.NET Tutorials, Forums, Interview Questions And Answers
Welcome :Guest
Sign In
Win Surprise Gifts!!!

Top 5 Contributors of the Month
Gaurav Pal

Home >> Articles >> WPF >> Post New Resource Bookmark and Share   

 Subscribe to Articles

Commands in WPF: Part II

Posted By:Diptimaya Patra       Posted Date: May 16, 2010    Points: 25    Category: WPF    URL: http://www.dotnetspark.com  

This article is a part of series of my article on commands in WPF and how to used it in our application


In Part I of this article series we have seen the basics of using Commands. In this article we will explore more on that.

Concepts of Command System

There are five concepts related to Command System:
  1. Command Object

    - An object identifying a particular Command, such as Copy or Paste.
  2. Input Binding

    - An association between a particular input (e.g. CTRL+C) and a Command (e.g. Copy)
  3. Command Source

    - The object that invoked the Command, such as a Button or Input Binding.
  4. Command Target

    - The UI element that will be asked to execute the Command.
  5. Command Binding

    - A declaration that a particular UI element knows how to handle a particular Command.
Let's modify our Application a bit. As follows:



Code view of the above image

As you see above we have a Button that will display the properties when it is clicked.

Remember that in Windows ALT+ENTER is the Command that will execute the Command for displaying Properties.

Let's have implemented the concepts that we have just discussed about.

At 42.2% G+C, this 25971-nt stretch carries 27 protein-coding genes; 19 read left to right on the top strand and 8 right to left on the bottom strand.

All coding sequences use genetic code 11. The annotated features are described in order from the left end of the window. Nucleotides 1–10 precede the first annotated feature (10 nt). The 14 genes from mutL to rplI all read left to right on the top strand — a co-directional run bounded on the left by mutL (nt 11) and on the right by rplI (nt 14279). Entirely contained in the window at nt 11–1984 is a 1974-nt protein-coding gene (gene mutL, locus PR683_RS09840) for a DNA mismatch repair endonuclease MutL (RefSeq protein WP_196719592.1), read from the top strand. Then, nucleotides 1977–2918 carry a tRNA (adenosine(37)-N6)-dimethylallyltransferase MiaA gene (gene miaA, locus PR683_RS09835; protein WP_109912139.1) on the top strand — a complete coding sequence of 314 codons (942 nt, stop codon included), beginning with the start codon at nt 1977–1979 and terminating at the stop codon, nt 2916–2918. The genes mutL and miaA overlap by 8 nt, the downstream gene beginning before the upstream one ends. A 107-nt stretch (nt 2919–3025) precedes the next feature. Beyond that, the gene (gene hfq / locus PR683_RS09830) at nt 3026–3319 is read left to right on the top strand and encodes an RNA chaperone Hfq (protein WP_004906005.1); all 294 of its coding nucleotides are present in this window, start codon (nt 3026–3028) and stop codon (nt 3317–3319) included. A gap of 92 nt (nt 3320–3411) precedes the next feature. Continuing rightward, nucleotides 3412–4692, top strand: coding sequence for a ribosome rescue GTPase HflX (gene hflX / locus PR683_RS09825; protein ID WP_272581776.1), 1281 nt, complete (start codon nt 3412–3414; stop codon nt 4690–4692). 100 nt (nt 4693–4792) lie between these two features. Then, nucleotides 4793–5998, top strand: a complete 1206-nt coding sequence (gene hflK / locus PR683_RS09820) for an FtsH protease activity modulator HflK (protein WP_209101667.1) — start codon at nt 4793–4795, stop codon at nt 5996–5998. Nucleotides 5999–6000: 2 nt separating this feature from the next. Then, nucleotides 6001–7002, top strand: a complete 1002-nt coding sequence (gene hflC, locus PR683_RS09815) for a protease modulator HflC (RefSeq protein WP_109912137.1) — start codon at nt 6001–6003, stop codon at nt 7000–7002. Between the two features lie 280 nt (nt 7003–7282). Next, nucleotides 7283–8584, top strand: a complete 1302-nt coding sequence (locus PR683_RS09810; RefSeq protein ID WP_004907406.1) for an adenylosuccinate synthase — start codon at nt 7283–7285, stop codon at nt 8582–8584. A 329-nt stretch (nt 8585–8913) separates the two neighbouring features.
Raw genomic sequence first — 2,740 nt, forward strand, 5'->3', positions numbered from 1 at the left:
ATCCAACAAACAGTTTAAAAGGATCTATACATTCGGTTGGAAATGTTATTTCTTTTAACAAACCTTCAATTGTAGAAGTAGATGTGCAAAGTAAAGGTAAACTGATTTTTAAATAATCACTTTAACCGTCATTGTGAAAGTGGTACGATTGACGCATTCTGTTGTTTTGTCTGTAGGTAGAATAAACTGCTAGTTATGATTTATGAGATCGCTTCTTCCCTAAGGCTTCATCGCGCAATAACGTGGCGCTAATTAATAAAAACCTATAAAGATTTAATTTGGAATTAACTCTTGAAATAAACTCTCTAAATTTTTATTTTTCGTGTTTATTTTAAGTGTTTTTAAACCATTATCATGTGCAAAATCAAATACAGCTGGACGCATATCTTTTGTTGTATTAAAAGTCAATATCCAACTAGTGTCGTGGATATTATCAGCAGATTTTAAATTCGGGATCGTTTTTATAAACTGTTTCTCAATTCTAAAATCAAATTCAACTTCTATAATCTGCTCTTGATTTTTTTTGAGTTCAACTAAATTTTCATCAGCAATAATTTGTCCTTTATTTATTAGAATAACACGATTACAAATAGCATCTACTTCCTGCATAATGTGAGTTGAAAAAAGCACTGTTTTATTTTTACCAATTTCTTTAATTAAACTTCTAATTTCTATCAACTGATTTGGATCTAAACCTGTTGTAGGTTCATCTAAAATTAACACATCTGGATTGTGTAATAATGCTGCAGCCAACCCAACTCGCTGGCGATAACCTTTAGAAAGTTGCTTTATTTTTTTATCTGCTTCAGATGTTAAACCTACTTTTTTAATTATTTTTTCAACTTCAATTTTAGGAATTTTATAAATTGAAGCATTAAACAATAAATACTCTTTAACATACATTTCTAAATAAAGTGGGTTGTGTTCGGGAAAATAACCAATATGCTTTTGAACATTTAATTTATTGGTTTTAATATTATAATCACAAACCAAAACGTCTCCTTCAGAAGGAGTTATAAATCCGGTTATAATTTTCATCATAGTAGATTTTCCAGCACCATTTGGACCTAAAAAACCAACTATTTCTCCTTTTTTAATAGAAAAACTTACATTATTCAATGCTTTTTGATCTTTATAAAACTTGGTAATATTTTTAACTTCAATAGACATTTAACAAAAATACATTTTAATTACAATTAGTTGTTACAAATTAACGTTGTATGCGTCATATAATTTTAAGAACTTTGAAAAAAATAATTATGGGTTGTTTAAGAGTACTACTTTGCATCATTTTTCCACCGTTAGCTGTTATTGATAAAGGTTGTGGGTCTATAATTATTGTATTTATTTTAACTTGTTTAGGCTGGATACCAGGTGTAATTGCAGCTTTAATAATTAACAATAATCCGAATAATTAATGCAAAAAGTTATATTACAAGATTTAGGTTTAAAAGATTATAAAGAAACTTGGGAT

Code view of the above image
        public Window1()
            CommandBinding cb = new CommandBinding(ApplicationCommands.Properties);
            cb.Executed += new ExecutedRoutedEventHandler(cb_Executed);
        void cb_Executed(object sender, ExecutedRoutedEventArgs e)
            MessageBox.Show("Application: Commands\n\nType: WPF Application", "Properties");

As you see from the above Code Display, we have a CommandBinding object that takes the argument as a Command.

On Executed event handler we have just displayed a MessageBox.

Let's run the application.


When we click on Properties Button the following Message Box is displayed.


So we can have our own display if we want to display our custom Properties Window in this event handler.

You can also download the sample project used in the above example.

Hope this article helps learning the CommandBinding concept.
 Subscribe to Articles


Further Readings:


No response found. Be the first to respond this post

Post Comment

You must Sign In To post reply
Find More Articles on C#, ASP.Net, Vb.Net, SQL Server and more Here

Hall of Fame    Twitter   Terms of Service    Privacy Policy    Contact Us    Archives   Tell A Friend